White Helmets backlash after Mannequin Challenge video
- 24 November 2016
- From the section Middle East
It is an achingly familiar scene. An injured man lies in the rubble as two members of the Syria Civil Defence group - known as the White Helmets - come to his aid, another apparent victim of Syria's bloody civil war.
But all is not as it seems.
The man and the White Helmets appear frozen. The whole scene is in fact posed.
The men are performing their version of the Mannequin Challenge in a video released by activists from the Revolutionary Forces of Syria (RFS) "to raise awareness of the suffering of the Syrian people".
Nominated for this year's Nobel Peace Prize, the White Helmets comprise roughly 3,000 volunteer rescue workers in rebel-held areas.
Since 2013, they have searched for survivors in the aftermath of the deadly air strikes raining down on Syria's towns and cities, saving thousands of lives.
They say they are non-partisan and a regular source of video and eyewitness accounts from the thick of the fighting.
But critics, often pro-Assad or pro-Russia accounts on social media, allege links to jihadist groups and have long claimed that the organisation fabricates reports and rescues.
This latest video has seen those critical voices grow louder, while the stunt has left others bemused.
In a statement to the BBC, the White Helmets acknowledged the involvement of two of their volunteers but said the video had not been sanctioned by the group's leadership team.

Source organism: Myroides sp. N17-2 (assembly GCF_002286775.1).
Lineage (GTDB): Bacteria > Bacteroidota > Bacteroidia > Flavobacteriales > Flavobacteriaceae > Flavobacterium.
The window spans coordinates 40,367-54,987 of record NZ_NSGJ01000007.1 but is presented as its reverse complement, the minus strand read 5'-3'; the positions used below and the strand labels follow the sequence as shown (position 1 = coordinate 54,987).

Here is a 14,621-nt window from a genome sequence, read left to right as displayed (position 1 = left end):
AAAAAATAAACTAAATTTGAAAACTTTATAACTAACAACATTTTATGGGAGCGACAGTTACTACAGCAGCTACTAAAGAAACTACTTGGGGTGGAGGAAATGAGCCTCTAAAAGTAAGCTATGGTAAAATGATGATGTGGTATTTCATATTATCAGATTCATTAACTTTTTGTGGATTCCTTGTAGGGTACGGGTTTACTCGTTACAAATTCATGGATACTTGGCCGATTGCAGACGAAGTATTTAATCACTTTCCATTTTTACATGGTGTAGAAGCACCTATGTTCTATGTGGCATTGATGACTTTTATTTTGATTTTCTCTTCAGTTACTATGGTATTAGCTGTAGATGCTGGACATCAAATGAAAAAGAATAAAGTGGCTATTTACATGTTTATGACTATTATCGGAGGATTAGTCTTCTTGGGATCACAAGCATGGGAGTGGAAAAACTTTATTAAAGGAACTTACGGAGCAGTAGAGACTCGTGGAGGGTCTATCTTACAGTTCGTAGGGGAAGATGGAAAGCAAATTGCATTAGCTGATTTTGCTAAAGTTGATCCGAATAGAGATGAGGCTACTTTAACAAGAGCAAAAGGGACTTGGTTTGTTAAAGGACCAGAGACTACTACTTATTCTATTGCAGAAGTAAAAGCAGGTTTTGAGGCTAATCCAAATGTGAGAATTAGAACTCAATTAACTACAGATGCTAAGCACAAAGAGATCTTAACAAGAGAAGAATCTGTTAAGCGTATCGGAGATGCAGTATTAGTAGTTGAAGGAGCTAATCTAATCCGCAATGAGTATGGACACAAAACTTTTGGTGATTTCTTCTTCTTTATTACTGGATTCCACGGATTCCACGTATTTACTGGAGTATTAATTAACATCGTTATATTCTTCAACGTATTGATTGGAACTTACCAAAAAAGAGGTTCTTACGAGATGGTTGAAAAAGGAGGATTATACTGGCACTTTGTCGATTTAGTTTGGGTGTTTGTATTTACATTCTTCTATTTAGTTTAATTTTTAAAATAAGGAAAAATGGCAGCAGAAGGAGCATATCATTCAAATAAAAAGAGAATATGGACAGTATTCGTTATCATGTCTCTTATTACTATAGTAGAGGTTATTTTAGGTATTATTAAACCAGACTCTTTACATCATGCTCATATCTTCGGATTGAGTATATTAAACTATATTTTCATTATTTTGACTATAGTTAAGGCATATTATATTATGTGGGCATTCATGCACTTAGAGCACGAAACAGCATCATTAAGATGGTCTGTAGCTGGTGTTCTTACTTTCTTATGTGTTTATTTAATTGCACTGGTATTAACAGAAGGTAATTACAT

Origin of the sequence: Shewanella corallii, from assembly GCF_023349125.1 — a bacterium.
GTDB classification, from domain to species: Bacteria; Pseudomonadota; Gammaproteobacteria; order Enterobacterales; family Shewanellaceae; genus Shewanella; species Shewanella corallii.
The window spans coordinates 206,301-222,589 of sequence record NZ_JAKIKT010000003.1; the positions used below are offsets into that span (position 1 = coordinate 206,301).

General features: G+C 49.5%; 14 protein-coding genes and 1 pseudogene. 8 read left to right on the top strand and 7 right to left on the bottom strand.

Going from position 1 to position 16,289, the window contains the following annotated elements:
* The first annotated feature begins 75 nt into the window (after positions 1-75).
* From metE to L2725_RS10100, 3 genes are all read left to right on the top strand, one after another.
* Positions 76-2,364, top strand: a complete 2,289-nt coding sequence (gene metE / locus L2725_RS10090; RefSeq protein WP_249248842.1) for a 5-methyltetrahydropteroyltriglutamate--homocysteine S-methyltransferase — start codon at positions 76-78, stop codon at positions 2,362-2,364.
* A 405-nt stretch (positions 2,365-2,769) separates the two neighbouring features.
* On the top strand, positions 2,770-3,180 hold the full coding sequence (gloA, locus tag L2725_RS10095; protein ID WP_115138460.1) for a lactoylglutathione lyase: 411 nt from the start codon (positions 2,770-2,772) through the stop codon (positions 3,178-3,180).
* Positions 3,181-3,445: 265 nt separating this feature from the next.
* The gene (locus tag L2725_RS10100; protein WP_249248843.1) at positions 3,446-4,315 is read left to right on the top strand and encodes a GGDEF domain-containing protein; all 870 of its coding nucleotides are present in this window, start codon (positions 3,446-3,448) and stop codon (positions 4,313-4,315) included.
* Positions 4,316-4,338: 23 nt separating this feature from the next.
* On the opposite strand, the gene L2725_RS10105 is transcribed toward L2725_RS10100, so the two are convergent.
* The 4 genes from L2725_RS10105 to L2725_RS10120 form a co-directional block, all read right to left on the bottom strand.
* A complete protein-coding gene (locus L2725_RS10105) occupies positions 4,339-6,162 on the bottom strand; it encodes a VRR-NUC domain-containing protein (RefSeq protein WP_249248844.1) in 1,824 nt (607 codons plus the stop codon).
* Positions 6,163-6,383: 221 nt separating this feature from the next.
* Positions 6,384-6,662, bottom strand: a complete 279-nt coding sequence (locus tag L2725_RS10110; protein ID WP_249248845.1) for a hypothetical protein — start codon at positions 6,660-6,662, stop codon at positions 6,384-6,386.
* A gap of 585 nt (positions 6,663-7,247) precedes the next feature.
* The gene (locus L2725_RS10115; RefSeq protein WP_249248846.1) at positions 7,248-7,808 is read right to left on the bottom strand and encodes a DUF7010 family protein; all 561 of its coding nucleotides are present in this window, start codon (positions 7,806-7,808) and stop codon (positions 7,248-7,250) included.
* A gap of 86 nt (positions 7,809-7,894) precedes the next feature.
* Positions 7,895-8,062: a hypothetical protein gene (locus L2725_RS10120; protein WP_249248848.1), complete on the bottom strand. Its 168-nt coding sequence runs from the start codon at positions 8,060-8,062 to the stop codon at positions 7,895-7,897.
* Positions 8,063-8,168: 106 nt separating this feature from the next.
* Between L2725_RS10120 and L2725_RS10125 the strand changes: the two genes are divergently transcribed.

"The video and the related posts were recorded by RFS media with Syria Civil Defence (White Helmets) volunteers, who hoped to create a connection between the horror of Syria and the outside world, using the viral Mannequin Challenge," the statement read.
"This was an error of judgement, and we apologise on behalf of the volunteers involved.
"The video was not shared on our official channels, and we took immediate action to discipline those involved and prevent incidents such as this from happening again.
"Our volunteers are committed to saving lives by responding to, and reporting, war crimes in Syria.
"This leaves us open to attacks, not just from the bombs but from those who seek to silence us for telling the truth."
A spokesman for the RFS told the BBC that the activist group occasionally used this kind of campaign to help shine a spotlight on the suffering of millions of ordinary Syrians.
By Chris Bell, UGC and Social News team